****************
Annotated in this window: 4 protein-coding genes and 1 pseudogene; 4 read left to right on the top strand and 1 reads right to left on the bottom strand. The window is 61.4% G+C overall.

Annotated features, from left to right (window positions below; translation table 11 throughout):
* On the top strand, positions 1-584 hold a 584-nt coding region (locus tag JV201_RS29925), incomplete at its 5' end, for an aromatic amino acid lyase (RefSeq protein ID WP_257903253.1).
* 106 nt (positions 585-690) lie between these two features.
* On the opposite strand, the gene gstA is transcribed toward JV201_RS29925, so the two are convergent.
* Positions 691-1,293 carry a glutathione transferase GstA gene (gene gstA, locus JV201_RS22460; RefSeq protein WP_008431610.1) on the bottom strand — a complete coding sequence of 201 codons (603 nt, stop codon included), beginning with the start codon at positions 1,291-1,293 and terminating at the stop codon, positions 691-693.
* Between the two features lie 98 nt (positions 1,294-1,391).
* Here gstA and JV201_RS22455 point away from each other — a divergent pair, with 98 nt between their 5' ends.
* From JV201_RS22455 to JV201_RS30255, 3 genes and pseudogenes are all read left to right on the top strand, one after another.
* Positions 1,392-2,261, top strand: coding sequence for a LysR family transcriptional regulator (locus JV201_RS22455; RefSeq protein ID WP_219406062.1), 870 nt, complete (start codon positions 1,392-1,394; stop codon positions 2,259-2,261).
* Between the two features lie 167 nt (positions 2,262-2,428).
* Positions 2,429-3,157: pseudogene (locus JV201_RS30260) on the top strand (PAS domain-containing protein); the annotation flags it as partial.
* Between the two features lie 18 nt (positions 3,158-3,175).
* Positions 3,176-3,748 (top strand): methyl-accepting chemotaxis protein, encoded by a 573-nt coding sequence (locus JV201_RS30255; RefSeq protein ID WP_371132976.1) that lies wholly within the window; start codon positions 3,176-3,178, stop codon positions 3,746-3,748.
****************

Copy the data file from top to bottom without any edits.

Annotated in this window: 4 protein-coding genes and 1 pseudogene; 4 read left to right on the top strand and 1 reads right to left on the bottom strand. The window is 61.4% G+C overall.

Annotated features, from left to right (window positions below; translation table 11 throughout):
* On the top strand, positions 1-584 hold a 584-nt coding region (locus tag JV201_RS29925), incomplete at its 5' end, for an aromatic amino acid lyase (RefSeq protein ID WP_257903253.1).
* 106 nt (positions 585-690) lie between these two features.
* On the opposite strand, the gene gstA is transcribed toward JV201_RS29925, so the two are convergent.
* Positions 691-1,293 carry a glutathione transferase GstA gene (gene gstA, locus JV201_RS22460; RefSeq protein WP_008431610.1) on the bottom strand — a complete coding sequence of 201 codons (603 nt, stop codon included), beginning with the start codon at positions 1,291-1,293 and terminating at the stop codon, positions 691-693.
* Between the two features lie 98 nt (positions 1,294-1,391).
* Here gstA and JV201_RS22455 point away from each other — a divergent pair, with 98 nt between their 5' ends.
* From JV201_RS22455 to JV201_RS30255, 3 genes and pseudogenes are all read left to right on the top strand, one after another.
* Positions 1,392-2,261, top strand: coding sequence for a LysR family transcriptional regulator (locus JV201_RS22455; RefSeq protein ID WP_219406062.1), 870 nt, complete (start codon positions 1,392-1,394; stop codon positions 2,259-2,261).
* Between the two features lie 167 nt (positions 2,262-2,428).
* Positions 2,429-3,157: pseudogene (locus JV201_RS30260) on the top strand (PAS domain-containing protein); the annotation flags it as partial.
* Between the two features lie 18 nt (positions 3,158-3,175).
* Positions 3,176-3,748 (top strand): methyl-accepting chemotaxis protein, encoded by a 573-nt coding sequence (locus JV201_RS30255; RefSeq protein ID WP_371132976.1) that lies wholly within the window; start codon positions 3,176-3,178, stop codon positions 3,746-3,748.